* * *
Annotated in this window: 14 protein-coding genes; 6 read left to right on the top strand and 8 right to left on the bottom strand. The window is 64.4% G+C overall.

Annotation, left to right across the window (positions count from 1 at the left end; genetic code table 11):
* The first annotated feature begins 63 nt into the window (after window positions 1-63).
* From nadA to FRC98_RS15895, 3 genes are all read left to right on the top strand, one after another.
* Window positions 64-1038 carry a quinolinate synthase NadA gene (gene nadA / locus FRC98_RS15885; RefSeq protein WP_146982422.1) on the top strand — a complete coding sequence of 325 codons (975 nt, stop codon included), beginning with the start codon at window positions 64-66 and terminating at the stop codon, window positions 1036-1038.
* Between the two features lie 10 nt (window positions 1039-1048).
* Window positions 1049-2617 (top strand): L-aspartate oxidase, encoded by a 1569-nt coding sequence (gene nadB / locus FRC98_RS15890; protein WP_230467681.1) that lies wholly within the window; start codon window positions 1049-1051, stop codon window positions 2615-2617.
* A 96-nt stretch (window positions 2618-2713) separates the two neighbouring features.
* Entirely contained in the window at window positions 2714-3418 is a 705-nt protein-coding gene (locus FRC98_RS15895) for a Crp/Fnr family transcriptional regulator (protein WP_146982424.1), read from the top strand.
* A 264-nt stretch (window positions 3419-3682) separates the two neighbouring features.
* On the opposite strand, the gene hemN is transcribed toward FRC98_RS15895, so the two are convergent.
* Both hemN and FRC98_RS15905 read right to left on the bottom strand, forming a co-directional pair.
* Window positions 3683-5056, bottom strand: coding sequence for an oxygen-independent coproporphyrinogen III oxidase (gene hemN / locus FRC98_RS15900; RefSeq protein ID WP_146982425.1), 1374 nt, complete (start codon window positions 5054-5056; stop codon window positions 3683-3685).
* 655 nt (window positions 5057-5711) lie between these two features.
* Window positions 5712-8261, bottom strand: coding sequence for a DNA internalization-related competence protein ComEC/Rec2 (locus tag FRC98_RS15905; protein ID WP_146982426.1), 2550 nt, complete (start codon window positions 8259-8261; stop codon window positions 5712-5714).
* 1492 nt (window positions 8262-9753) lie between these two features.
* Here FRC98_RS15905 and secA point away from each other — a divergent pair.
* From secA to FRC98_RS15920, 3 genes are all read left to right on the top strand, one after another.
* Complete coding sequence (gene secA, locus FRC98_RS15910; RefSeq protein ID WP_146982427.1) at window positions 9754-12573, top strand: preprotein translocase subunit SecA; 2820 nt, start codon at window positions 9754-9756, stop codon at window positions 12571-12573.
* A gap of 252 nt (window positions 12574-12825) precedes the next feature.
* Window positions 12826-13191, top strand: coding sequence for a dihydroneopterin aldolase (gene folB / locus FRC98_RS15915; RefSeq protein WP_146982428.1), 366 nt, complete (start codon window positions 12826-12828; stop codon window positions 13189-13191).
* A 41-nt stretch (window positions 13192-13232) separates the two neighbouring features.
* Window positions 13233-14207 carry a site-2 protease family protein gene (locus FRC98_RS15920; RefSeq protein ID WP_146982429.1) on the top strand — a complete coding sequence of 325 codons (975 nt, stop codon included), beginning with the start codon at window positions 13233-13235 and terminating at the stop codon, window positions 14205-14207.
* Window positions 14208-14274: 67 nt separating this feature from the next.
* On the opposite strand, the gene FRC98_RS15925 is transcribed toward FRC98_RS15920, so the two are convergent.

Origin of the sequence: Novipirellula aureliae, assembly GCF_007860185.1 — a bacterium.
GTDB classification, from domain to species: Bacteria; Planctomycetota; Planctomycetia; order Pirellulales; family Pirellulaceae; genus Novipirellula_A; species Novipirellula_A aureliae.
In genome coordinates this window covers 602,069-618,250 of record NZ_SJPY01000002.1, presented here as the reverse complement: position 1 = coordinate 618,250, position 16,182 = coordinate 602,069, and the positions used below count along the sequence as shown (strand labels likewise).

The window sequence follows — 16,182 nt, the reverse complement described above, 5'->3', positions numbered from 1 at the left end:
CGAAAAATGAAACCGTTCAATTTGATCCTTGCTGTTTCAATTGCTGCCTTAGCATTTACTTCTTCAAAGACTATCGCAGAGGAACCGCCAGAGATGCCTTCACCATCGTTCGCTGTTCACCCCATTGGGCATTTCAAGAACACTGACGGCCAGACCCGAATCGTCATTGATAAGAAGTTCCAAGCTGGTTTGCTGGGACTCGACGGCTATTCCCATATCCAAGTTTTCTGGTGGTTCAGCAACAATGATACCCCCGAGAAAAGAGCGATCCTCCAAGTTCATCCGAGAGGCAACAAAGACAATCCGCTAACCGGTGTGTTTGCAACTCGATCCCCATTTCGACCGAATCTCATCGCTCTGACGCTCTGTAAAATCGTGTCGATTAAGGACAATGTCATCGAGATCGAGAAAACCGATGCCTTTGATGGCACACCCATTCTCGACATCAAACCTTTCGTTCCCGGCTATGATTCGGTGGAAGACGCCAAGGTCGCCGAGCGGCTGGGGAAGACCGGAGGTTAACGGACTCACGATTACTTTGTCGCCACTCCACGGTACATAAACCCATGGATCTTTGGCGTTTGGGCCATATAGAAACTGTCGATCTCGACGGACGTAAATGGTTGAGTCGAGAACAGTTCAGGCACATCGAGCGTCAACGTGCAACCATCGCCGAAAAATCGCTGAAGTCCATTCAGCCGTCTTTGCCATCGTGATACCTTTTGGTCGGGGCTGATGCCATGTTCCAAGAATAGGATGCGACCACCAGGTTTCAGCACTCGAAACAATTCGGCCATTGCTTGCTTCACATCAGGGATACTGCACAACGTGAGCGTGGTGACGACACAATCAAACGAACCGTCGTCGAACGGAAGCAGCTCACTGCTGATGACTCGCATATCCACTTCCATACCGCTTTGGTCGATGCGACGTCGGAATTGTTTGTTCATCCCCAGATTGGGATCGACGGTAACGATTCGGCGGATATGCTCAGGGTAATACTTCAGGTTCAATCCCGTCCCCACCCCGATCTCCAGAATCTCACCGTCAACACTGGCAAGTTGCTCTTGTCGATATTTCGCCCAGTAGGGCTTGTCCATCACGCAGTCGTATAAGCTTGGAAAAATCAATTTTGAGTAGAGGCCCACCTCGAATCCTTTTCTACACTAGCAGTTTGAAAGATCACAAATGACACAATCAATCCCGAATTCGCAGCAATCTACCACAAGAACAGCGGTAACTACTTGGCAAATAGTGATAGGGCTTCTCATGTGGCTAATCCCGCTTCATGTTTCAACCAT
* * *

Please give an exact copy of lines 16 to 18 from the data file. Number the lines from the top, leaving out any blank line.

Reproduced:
* 1492 nt (window positions 8262-9753) lie between these two features.
* Here FRC98_RS15905 and secA point away from each other — a divergent pair.
* From secA to FRC98_RS15920, 3 genes are all read left to right on the top strand, one after another.